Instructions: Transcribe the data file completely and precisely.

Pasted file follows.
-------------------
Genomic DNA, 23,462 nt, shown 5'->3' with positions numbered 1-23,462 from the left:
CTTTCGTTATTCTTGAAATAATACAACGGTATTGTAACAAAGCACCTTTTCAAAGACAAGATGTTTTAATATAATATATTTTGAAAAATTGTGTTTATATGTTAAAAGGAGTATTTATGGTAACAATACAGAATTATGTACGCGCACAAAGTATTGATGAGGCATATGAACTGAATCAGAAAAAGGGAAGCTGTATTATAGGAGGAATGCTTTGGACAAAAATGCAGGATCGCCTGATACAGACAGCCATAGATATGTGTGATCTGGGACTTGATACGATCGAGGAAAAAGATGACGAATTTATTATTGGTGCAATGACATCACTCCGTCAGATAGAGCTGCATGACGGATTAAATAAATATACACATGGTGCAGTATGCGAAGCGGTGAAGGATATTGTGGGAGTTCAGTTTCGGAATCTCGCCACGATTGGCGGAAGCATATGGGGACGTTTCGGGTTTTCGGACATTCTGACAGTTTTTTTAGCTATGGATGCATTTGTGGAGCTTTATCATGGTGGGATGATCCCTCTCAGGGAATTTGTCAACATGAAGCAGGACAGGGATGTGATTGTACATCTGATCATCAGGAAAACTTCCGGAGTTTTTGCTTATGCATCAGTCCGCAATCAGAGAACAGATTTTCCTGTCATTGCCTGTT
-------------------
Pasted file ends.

Genomic DNA, 23,462 nt, shown 5'->3' with positions numbered 1-23,462 from the left:
CTTTCGTTATTCTTGAAATAATACAACGGTATTGTAACAAAGCACCTTTTCAAAGACAAGATGTTTTAATATAATATATTTTGAAAAATTGTGTTTATATGTTAAAAGGAGTATTTATGGTAACAATACAGAATTATGTACGCGCACAAAGTATTGATGAGGCATATGAACTGAATCAGAAAAAGGGAAGCTGTATTATAGGAGGAATGCTTTGGACAAAAATGCAGGATCGCCTGATACAGACAGCCATAGATATGTGTGATCTGGGACTTGATACGATCGAGGAAAAAGATGACGAATTTATTATTGGTGCAATGACATCACTCCGTCAGATAGAGCTGCATGACGGATTAAATAAATATACACATGGTGCAGTATGCGAAGCGGTGAAGGATATTGTGGGAGTTCAGTTTCGGAATCTCGCCACGATTGGCGGAAGCATATGGGGACGTTTCGGGTTTTCGGACATTCTGACAGTTTTTTTAGCTATGGATGCATTTGTGGAGCTTTATCATGGTGGGATGATCCCTCTCAGGGAATTTGTCAACATGAAGCAGGACAGGGATGTGATTGTACATCTGATCATCAGGAAAACTTCCGGAGTTTTTGCTTATGCATCAGTCCGCAATCAGAGAACAGATTTTCCTGTCATTGCCTGTT